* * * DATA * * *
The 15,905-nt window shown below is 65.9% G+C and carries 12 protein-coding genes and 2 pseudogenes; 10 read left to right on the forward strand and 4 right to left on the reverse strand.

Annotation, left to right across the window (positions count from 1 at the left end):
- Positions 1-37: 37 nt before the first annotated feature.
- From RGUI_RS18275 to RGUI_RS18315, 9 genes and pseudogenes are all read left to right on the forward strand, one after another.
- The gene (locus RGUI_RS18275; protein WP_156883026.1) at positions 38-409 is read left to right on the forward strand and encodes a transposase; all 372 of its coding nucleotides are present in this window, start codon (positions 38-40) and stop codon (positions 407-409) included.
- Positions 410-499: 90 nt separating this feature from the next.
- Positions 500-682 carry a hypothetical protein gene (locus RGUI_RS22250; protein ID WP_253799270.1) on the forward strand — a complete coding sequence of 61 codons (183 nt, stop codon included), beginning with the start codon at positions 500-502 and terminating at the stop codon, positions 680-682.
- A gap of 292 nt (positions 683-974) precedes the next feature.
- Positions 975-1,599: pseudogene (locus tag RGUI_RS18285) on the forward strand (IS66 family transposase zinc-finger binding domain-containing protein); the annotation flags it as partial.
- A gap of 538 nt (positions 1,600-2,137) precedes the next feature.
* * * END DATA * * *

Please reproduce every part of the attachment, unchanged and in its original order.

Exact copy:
The 15,905-nt window shown below is 65.9% G+C and carries 12 protein-coding genes and 2 pseudogenes; 10 read left to right on the forward strand and 4 right to left on the reverse strand.

Annotation, left to right across the window (positions count from 1 at the left end):
- Positions 1-37: 37 nt before the first annotated feature.
- From RGUI_RS18275 to RGUI_RS18315, 9 genes and pseudogenes are all read left to right on the forward strand, one after another.
- The gene (locus RGUI_RS18275; protein WP_156883026.1) at positions 38-409 is read left to right on the forward strand and encodes a transposase; all 372 of its coding nucleotides are present in this window, start codon (positions 38-40) and stop codon (positions 407-409) included.
- Positions 410-499: 90 nt separating this feature from the next.
- Positions 500-682 carry a hypothetical protein gene (locus RGUI_RS22250; protein ID WP_253799270.1) on the forward strand — a complete coding sequence of 61 codons (183 nt, stop codon included), beginning with the start codon at positions 500-502 and terminating at the stop codon, positions 680-682.
- A gap of 292 nt (positions 683-974) precedes the next feature.
- Positions 975-1,599: pseudogene (locus tag RGUI_RS18285) on the forward strand (IS66 family transposase zinc-finger binding domain-containing protein); the annotation flags it as partial.
- A gap of 538 nt (positions 1,600-2,137) precedes the next feature.